Should You Upgrade Your Mic?

Right off the bat, I’m gonna spoil everything and give you answer: probably not. There are a few other things you might want to upgrade first before spending on your microphone: your space, your skills, and your sales.

Improve Your Space

If, like me, you’re a fan of Booth Junkie (and I gotta say, Mike DelGaudio really has a name that’s perfect for this field), then you’ve probably seen a whole lot of his mic reviews and shootouts. Like me, you’re probably a bit of a gear head as well. And I’m pretty sure you’ve lusted after a lot of the equipment that’s been featured on his YouTube Channel.

But despite his clear love for playing with testing mics, one of his videos in particular really stands out, at least in my opinion, and it’s this one:

I think you should watch the whole video, but I want to highlight a few lines:

at 2:16 – “I’m here to tell you it’s not really about the microphone.”

at 2:27 – “If I had… a thousand dollars to spend… what would I spend it on? I’d spend $900 of that creating the space in which I record, and a hundred bucks on the microphone. If I had a hundred dollars to spend, I’d spend $80 of it on the space in which I’m gonna record, and $20 on the microphone.”

at 4:26 – “Chances are, you’ve got a phone… chances are it’s gonna have a perfectly fine microphone… chances are your laptop is gonna have a perfectly fine microphone, so long as you can get it into a space that’s reasonably acoustically treated.”

He goes on to say a lot more, but I’m not gonna give you a blow by blow. The main point is that your recording space is far more important than the microphone you have. He talks about acoustic treatment – and if that concept makes you scratch your head, check out this little primer on soundproofing and sound treatment.

So if you want better audio, don’t start with your microphone – upgrade your space first.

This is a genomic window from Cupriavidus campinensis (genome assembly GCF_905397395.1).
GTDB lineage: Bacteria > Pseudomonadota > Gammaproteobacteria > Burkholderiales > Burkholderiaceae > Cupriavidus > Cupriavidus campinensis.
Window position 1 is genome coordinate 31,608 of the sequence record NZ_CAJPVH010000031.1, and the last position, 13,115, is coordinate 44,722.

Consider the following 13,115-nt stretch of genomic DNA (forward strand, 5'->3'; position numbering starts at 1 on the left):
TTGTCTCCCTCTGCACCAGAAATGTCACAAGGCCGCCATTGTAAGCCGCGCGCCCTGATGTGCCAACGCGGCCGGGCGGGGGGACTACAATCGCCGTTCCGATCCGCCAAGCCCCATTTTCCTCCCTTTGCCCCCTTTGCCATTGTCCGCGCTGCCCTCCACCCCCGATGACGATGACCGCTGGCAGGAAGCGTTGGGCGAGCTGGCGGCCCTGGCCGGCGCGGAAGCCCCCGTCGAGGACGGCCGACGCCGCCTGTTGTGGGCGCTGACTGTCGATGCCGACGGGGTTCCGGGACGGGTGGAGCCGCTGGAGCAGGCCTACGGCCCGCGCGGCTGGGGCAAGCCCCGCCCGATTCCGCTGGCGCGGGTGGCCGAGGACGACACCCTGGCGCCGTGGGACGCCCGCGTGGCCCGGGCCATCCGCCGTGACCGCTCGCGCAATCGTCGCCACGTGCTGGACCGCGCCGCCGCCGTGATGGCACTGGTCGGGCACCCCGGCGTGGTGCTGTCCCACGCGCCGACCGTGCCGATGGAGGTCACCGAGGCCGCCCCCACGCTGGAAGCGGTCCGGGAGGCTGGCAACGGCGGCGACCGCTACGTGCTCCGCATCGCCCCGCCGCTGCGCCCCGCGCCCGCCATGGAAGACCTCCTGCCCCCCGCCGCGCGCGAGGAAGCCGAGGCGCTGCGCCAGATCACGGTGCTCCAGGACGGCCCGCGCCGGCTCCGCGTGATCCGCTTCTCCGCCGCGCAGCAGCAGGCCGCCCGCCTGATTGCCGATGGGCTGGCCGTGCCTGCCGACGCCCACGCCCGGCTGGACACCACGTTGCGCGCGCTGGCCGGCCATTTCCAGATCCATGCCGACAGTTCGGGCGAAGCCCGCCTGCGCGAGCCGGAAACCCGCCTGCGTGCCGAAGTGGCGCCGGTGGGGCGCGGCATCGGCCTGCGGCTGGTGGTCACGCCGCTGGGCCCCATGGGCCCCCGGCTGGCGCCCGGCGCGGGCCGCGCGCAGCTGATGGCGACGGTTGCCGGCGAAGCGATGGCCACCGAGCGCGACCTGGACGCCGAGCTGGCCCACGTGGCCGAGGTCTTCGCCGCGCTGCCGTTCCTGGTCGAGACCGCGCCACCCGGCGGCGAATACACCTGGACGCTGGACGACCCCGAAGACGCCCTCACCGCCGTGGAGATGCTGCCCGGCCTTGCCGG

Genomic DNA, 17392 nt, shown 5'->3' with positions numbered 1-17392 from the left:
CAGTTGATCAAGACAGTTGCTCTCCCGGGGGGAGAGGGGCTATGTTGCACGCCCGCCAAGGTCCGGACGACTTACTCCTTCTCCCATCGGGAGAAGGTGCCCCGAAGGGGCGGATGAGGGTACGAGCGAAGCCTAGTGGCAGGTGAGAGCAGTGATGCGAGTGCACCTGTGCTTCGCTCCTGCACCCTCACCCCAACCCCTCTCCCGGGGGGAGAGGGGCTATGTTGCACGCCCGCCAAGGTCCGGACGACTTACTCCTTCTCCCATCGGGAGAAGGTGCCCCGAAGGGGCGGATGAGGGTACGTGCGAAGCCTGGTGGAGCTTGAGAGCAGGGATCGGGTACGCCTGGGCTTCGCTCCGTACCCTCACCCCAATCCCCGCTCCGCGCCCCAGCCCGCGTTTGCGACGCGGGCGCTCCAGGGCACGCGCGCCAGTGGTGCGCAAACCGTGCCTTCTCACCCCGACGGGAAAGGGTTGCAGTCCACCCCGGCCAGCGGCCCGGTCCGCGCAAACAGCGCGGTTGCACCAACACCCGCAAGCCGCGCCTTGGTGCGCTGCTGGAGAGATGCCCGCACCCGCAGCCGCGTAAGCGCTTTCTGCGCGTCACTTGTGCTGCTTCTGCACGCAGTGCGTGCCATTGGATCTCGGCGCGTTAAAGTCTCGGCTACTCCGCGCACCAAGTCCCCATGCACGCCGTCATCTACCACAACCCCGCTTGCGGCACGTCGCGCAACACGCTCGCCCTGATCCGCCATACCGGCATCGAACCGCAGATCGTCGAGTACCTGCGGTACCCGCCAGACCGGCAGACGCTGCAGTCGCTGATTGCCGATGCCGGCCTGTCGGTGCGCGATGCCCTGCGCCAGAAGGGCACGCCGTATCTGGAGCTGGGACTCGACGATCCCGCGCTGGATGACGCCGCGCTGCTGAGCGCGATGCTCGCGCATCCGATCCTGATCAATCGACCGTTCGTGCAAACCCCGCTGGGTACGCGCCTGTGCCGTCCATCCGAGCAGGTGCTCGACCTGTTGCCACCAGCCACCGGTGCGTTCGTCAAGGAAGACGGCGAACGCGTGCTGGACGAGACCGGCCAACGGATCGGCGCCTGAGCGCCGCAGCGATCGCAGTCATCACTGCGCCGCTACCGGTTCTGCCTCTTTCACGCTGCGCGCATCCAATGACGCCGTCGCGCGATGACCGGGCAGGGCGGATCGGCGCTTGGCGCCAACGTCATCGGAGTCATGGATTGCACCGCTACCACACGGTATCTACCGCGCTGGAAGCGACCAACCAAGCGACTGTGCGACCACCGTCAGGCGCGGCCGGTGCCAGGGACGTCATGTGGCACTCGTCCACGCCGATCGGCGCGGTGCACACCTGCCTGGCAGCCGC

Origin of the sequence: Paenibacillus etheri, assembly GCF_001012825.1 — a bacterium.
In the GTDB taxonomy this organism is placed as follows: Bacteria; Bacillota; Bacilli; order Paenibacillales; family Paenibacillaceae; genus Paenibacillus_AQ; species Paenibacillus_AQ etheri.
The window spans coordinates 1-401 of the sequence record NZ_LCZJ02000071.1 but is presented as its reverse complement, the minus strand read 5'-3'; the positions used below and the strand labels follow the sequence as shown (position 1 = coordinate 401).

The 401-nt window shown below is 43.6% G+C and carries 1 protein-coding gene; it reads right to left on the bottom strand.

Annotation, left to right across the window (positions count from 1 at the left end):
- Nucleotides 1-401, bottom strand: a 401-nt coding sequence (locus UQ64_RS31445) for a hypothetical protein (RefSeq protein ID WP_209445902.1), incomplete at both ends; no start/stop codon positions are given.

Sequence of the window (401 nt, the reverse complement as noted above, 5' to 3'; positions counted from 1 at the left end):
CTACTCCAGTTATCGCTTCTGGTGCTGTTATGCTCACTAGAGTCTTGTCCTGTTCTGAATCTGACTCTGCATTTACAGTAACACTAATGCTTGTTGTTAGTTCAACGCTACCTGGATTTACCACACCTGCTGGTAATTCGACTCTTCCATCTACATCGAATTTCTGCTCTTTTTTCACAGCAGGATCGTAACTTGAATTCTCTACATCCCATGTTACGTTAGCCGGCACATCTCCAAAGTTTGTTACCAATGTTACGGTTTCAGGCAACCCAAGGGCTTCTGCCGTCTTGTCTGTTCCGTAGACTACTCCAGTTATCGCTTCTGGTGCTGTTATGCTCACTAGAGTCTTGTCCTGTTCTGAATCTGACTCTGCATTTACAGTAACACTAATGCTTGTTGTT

Level Up Your Skills

“It is possible to fly without motors, but not without knowledge and skill.”

Wilbur Wright

A microphone, according to the Cambridge Dictionary, is “a piece of equipment that you speak into to make your voice louder, or to record your voice or other sounds.” It is a piece of equipment, a tool. In the same way that an expensive camera doesn’t turn a regular joe into a professional photographer, an expensive microphone won’t magically turn you into a professional voice actor. A typewriter won’t turn you into a writer, nor will a fully decked kitchen turn you into a chef. I could go on and on about this, but I’ll just say this again: a microphone is just a tool, and upgrading it will do nothing to improve your craft… unless you have the knowledge and skill to use it well.

And if you want a great example of knowledge and skill, check out this video voiced by Tom Hanks. He recorded this, not with some fancy microphone, but with his phone:


And the key bits from Cleveland.com (emphasis mine):

For about six weeks Hanks and DiBiasio corresponded via email, and when the time came to record Hanks used his cellphone and some of that sound engineering background he learned in Cleveland to pull off a finished product.